Crop Report

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For the Monthly Report Ending July 15, 2020

GENERAL COMMENTS & WEATHER:  The crop progression has been remarkable in Southwestern Minnesota (SWMN).  The transformation that occurs across the countryside during this time of year is always amazing to watch. The corn has gone from waist high to over our heads and is tasseling.  The soybeans have canopies closing and are in the middle of flowering. This is thanks to above average temperatures, abundant sunshine, and very timely, but somewhat sporadic rain showers.

From June 15th – July 14th, daytime high temperatures have ranged from 75 to 92 degrees with overnight low temperatures from 52 to 70 degrees.  Total cumulative Growing Degree Days (GDD) are at 1,232 units, which is above the historical average of 1,169 GDD (Southwest Research and Outreach Center-SWROC).

Figure 1 – This is a great looking soybean field that is going to canopy soon.

Scattered rain has been the pattern so far this year.  Every rain event has totals differing by as much as an inch from one town to the next. Some areas have received timely adequate rainfall and others are left wishing for more. Although sporadic, the whole region has received about 4-6 inches of rain during the past month, which has been enough rainfall to keep any drought potential at bay.

The most significant rain event happened the last week of June just northeast of Luverne, with a few totals measuring 6+ inches. Some severe weather came through the area on the afternoon of July 11th with reports of damaging hail occurring in the area between Okabena (western Jackson County) and Brewster (eastern Nobles County).  The hail was large enough to take a flourishing soybean crop and reduce it to almost nothing on several fields, as well as some damage to a few corn fields.  Thankfully, it appears that the most severe portion of the storm remained in a narrow band.

In Minnesota, top soil moisture levels are currently rated at 91% adequate to surplus while subsoil moisture is rated at 93% adequate to surplus, per the United States Department of Agriculture (USDA).

Figure 2 – Not many soybeans are left after hail devastated this field southwest of Okabena, proving crop insurance is as important as ever with no other guarantees against extreme weather events.

SOYBEANS:  The soybean crop in SWMN looks excellent! The USDA has reported that the Minnesota soybean crop is currently rated at 83% good to excellent, which is one of the highest ratings in the nation this year.  The soybeans are nearly a foot taller than they were last year at this time and are developing on a closer to normal schedule than they have in the past couple of years.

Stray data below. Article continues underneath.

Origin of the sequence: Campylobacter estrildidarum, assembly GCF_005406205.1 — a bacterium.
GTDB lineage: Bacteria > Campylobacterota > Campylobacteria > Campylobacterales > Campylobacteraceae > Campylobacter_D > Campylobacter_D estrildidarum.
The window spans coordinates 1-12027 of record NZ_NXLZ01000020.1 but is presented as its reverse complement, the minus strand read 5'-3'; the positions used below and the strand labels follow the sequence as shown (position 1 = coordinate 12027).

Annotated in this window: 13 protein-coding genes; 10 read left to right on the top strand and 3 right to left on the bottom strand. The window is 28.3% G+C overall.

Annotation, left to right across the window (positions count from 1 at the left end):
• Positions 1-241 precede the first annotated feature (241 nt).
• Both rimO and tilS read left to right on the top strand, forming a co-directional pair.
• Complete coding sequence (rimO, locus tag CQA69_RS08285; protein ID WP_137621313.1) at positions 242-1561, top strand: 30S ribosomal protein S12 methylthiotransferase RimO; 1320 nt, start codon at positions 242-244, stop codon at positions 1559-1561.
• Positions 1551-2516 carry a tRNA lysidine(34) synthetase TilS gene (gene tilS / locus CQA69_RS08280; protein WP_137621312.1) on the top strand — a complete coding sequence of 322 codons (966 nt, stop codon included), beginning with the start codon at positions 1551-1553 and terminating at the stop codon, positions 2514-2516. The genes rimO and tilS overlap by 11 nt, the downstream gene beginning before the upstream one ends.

Herbicide applications in soybeans has been completed. Some fields did require an additional application of herbicide by mid-July. Several factors attributed to this including: herbicide resistance developing, early planting dates that created longer periods of time for weed development within the growing season, and the environmental conditions during and immediately following application. Weed pressure continues to be an issue and farmers are resorting to spot spraying or even cultivating to stay ahead of the problem.  Overall, they are doing a good job of keeping weeds under control so far.  Time will tell if there will be weed escapes yet this summer and if so, how significant.  The only field operations that remain until harvest would be aphid and fungicide spraying.  There are very few aphids at this time, but they generally develop and need treatment in early to mid-August.  There is fungicide being applied to a few acres to try to protect yield potential. 

CORN:  The corn crop in Minnesota looks fantastic, as the USDA has the corn crop rated at 85% good to excellent, which is the highest rating in the nation.  The majority of fields look even end-to-end and are starting to tassel. Officially, 21% of Minnesota corn is silking, which is 20% ahead of last year at this time and 6% ahead of average (USDA).  We believe crop ratings should remain steady throughout the season barring any extreme changes in weather. Overall, the 2020 corn crop certainly has the potential to achieve an above average yield.

Figure 3 – Corn tasseling by the middle of July is a welcome sight in comparison to recent years.  As you can see, the corn is even and has a nice, deep green color.